Limor Raviv will defend her thesis Thursday 7th of May 2020

15 April 2020
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On Thursday 7th of May 2020, at 12.30, Limor Raviv will defend her thesis entitled 'Language and society: How social pressures shape grammatical structure'.
Due the situation, the defense will take place online, and will be live-streamed by the Radboud University. You are welcome to watch it remotely.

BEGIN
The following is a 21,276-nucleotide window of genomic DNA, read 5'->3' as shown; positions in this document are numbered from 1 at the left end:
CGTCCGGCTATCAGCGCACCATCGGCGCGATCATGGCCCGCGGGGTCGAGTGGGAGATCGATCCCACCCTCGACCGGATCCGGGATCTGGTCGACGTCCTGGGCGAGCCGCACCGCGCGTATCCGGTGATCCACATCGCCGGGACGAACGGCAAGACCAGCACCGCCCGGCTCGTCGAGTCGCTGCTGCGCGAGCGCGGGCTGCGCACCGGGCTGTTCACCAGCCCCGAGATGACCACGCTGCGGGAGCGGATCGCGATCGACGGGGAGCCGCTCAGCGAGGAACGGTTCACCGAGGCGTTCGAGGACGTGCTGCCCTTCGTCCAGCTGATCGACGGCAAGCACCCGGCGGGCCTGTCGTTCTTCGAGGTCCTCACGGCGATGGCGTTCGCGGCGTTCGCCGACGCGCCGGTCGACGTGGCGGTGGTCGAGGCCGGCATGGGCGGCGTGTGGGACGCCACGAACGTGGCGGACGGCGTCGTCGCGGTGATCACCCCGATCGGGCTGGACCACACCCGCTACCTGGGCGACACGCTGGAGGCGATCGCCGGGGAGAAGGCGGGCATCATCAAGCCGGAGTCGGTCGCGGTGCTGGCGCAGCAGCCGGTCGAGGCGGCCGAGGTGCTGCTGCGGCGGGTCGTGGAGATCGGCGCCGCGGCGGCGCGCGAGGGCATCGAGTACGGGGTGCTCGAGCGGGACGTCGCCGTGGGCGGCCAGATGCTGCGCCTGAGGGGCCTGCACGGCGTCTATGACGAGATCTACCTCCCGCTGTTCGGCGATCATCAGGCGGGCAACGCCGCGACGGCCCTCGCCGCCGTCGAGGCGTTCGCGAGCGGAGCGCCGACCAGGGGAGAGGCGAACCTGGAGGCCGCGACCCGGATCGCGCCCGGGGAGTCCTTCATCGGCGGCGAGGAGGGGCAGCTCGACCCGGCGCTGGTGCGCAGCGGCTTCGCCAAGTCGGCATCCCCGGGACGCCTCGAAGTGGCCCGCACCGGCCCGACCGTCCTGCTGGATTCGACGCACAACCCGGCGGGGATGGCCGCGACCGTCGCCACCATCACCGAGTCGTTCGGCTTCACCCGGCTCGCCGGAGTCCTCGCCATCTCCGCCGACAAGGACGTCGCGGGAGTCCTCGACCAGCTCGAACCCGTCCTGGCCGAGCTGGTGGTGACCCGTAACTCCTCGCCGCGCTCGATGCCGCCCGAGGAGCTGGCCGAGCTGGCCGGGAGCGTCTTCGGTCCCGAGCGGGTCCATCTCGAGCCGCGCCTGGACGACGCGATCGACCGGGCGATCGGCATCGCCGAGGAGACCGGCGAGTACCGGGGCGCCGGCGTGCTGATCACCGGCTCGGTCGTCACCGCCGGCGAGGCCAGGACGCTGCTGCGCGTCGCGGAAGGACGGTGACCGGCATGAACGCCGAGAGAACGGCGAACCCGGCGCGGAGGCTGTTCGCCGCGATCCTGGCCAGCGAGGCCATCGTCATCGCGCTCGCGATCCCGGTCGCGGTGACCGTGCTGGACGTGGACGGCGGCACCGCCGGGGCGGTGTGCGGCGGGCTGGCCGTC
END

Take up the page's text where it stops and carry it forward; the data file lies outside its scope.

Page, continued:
Why are there so many different languages in the world? How much do languages differ from each other in terms of their linguistic structure and their learnability? And how do such differences come about? One possibility is that differences between languages (i.e., linguistic diversity) stem from differences in the social environments in which languages evolve. In her doctoral thesis, Limor Raviv tried to shed light on the social origin of language diversity. She did this by experimentally examining the live formation and acquisition of new languages created in real-time under different social conditions. She developed a group communication experiment, where groups of participants needed to create a new artificial language to communicate with each other about various scenes with moving objects. She then tested how the process of language evolution was shaped by the fact that the languages developed in different communities, with different population sizes and different types of social network structure. The results showed that big groups developed more systematic and structured languages, and did so faster and more consistently than small groups. In contrast, there was no evidence that the network structure in the groups played a similar role: Densely connected and sparsely connected groups all reached similar levels of systematic structure. She also tested whether languages that evolved in big and small groups differed from each other in how easily they were learned and used by new people. The results showed that more systematic languages (which were more likely to develop in big groups) were learned better and faster compared to less structured languages with many irregularities. Moreover, participants who learned more systematic languages were better able to label scenes they had not seen before, and could better communicate about the scenes with strangers they had not met before. Together, the studies in this thesis show that community structure affects the development and nature of language structure in the lab.

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